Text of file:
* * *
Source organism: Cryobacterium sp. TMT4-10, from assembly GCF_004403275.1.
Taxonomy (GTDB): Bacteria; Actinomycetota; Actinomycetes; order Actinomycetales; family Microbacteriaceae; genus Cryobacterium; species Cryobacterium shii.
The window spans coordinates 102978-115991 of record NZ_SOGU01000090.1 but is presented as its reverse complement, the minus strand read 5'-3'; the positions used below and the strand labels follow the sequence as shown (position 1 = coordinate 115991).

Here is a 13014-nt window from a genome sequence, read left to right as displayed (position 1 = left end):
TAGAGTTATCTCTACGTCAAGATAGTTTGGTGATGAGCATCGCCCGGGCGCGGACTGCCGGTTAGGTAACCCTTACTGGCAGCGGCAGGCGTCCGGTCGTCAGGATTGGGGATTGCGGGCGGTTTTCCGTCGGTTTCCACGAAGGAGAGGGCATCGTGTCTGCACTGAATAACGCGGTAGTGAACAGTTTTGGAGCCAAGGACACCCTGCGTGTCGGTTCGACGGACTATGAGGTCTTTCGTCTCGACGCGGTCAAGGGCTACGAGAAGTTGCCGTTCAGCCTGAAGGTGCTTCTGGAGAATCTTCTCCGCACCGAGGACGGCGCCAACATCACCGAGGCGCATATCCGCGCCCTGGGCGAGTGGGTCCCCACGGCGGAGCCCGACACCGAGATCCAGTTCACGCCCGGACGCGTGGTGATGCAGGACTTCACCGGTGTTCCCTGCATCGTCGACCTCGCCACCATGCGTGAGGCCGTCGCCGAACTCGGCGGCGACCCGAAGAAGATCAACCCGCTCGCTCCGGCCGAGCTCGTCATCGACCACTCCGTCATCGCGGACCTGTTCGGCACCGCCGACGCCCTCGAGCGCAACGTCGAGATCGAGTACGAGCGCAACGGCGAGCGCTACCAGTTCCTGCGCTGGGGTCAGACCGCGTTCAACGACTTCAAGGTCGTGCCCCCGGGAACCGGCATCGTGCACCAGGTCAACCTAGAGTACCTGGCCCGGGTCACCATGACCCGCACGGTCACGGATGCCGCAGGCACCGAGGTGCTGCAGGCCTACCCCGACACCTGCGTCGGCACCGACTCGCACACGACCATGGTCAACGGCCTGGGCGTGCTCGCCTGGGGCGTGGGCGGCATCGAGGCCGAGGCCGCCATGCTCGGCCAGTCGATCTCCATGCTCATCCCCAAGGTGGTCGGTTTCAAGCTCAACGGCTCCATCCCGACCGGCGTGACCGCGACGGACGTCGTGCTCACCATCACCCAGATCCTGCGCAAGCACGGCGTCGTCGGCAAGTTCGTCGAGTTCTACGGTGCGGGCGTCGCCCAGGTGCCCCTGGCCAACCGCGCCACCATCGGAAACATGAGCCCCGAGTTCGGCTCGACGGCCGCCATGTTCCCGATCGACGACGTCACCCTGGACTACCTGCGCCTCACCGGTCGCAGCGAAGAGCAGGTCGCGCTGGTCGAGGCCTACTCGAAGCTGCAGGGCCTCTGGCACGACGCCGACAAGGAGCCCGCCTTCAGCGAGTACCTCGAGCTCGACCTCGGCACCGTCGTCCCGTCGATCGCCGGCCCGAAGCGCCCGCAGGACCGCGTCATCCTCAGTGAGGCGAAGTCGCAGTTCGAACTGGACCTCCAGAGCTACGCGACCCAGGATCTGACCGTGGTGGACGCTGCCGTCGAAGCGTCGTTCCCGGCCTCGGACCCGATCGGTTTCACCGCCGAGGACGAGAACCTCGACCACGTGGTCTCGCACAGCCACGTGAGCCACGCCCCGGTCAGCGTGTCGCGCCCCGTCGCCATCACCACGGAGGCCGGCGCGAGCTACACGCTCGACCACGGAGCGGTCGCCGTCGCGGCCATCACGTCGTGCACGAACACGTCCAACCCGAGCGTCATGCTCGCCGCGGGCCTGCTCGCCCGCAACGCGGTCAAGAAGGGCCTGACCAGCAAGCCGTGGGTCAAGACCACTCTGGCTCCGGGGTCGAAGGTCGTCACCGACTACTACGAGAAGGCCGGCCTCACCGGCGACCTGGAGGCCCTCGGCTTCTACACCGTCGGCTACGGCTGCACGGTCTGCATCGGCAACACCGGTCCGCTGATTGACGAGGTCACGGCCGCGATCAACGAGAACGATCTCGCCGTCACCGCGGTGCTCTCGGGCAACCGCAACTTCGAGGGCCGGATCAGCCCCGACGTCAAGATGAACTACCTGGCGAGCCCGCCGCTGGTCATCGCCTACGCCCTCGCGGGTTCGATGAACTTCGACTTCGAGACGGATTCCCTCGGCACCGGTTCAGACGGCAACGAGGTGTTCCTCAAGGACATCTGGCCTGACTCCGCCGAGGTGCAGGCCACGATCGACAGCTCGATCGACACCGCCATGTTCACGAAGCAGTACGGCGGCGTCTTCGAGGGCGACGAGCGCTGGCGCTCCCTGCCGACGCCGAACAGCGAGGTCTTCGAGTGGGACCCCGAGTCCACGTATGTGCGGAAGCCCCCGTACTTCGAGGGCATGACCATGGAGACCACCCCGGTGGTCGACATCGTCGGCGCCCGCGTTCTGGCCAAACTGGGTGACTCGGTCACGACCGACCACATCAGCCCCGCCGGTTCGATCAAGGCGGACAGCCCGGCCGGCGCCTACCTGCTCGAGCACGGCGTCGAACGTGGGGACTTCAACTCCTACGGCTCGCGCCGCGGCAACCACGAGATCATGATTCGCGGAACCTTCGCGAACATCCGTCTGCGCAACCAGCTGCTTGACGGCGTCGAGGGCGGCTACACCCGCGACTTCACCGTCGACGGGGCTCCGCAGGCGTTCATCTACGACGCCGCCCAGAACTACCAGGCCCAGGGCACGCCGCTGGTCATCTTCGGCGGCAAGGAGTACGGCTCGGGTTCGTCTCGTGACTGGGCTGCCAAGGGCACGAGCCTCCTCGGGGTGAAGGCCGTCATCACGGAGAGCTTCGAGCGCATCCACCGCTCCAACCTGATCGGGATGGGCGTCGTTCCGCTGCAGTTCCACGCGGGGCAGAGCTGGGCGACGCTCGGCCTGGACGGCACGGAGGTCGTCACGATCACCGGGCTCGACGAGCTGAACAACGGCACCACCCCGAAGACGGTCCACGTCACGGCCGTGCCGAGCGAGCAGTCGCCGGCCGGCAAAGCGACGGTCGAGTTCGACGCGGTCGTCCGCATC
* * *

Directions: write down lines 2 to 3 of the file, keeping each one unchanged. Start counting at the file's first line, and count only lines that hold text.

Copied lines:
Taxonomy (GTDB): Bacteria; Actinomycetota; Actinomycetes; order Actinomycetales; family Microbacteriaceae; genus Cryobacterium; species Cryobacterium shii.
The window spans coordinates 102978-115991 of record NZ_SOGU01000090.1 but is presented as its reverse complement, the minus strand read 5'-3'; the positions used below and the strand labels follow the sequence as shown (position 1 = coordinate 115991).